Archive

July 27th, 2015

July 27, 2015--Feds face another clean water lawsuit (Summit Voice)

There will be yet more legal wrangling over a new federal clean water rule, as conservation groups said last week they will sue to plug some loopholes that could open the door for more pollution in wetlands and streams. At issue is the so-called Waters of the U.S. rule finalized by the EPA and the U.S. Army Corps of Engineers in May.


July 27, 2015--Water-efficiency upgrades urged for Southwest (Arizona Central)

Arizona and the Southwest are dumping too much water down the drain, but the waste could be reduced by efficiency upgrades that pay for themselves, a conservation group contends. Governments and utilities already save energy nationwide through the use of performance contracts — deals that pay contractors only for proven cost savings.


July 26, 2015--Water bosses: Colorado will have enough water if managed right (Colorado Public Radio)

Even in the face of climate change and a growing population, Colorado can have enough water in the future. That's according to three water managers from around the state.


July 25, 2015--Managing the future of Hermosa Creek (Durango Herald)

Campsites, roads, wildlife habitat and all the other aspects of the Hermosa Creek area are getting special scrutiny this year as part of an extended planning project. Congress designated the Hermosa Creek Wilderness and Special Management Area in December. Now, as part of the law that created the management area, the San Juan National Forest must decide what rules and projects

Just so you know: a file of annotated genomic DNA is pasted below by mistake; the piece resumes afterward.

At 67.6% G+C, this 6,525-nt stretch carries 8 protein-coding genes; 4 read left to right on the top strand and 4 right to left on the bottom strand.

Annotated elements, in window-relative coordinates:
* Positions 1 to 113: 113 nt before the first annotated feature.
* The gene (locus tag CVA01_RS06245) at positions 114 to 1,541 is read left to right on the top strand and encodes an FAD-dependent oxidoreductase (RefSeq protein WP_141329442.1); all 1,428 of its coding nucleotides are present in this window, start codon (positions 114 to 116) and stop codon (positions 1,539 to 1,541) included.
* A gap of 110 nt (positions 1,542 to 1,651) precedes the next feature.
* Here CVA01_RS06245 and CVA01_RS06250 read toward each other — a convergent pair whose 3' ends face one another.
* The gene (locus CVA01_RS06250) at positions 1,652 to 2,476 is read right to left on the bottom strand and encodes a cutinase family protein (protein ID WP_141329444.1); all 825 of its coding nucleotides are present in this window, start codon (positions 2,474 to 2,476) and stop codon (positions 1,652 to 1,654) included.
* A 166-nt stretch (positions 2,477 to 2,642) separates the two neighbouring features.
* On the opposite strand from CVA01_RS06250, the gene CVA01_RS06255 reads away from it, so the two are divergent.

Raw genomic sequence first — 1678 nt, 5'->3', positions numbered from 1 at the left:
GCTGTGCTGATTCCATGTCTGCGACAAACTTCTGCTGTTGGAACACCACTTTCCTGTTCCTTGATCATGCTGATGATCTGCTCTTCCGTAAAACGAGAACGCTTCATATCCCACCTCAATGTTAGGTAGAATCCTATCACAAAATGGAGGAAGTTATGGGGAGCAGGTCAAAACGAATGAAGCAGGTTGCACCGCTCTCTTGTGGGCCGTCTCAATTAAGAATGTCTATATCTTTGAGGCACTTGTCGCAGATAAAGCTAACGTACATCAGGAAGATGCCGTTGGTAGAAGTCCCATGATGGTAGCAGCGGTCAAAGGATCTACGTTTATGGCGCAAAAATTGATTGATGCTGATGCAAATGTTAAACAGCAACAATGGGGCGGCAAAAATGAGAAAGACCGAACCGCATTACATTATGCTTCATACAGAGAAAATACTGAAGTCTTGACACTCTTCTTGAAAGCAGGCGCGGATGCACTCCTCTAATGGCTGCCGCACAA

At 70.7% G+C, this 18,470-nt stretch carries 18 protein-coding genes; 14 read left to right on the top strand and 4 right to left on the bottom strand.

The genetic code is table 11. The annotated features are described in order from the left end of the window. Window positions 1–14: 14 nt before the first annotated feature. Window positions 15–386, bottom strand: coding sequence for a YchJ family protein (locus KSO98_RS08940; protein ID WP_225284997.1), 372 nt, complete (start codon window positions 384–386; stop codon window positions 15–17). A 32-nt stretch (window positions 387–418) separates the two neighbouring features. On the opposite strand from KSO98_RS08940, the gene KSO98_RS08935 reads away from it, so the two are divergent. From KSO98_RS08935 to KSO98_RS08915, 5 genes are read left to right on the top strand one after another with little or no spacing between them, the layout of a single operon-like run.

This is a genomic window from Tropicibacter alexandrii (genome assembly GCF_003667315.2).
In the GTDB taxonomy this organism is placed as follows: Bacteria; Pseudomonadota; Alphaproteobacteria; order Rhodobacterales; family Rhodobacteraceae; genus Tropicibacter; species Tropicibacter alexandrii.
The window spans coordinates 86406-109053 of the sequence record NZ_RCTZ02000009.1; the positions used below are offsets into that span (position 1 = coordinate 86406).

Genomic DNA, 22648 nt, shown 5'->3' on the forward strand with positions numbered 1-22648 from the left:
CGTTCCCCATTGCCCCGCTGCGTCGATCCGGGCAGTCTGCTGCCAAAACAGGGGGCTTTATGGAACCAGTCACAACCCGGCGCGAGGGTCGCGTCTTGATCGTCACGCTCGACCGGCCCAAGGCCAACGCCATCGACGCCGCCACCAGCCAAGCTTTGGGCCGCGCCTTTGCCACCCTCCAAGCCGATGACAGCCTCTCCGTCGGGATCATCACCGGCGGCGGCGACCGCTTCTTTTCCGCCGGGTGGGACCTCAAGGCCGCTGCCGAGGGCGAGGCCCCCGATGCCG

July 24, 2015--Colorado's water plan: An end to mega projects? (High Country News)

Underneath the surface of Colorado’s new water plan is an unspoken acknowledgment: the days of moving large amounts of water up and over the Rockies are probably done. On July 7, the second draft of the statewide plan was released, the latest step in a decade-long process that will direct how Colorado’s water should be managed for years to come.


July 23, 2015--Comments sought on State Water Plan (Pine River Times)

Locals who use water in one form or another are being urged to learn about and comment on the Colorado Water Plan that's intended to address statewide water supply gaps in coming years, with state population projected to double by 2050. The comment deadline is Sept.


July 23, 2015--Colorado Water Conservation Board finalizes Dry Gulch loan (Pagosa Springs Sun)

The Colorado Water Conservation Board (CWCB) officially approved an agreement with the San Juan Water Conservancy District (SJWCD) to restructure the financing of the Dry Gulch water storage project last week. In 2002, after a severe drought and massive wildfires, the Pagosa Area Water and Sanitation District (PAWSD) began working with the SJWCD to develop a water storage facility at Dry G


July 22, 2015--California’s big groundwater problem (New York Times)

California struggles to measure how much water its heaviest users draw from its rivers and streams.


July 22, 2015--El Niño ends La Plata's dry run (Mancos Times)

Above-average spring and summer rains have helped break a 3½-year drought in La Plata County. Higher-than-average precipitation in the region could continue into the winter if El Niño patterns persist, said Jim Pringle, meteorologist with the National Weather Service in Grand Junction. "It looks highly likely La Plata County should stay out of any drought cla


July 21st

July 21, 2015--Colorado’s water plan faces choppy waters (Durango Herald)

An ambitious plan to address the future of water in Colorado would need to navigate the rough currents of state funding to become reality. But some wonder if rural Colorado is over-accommodating metro areas with the plan.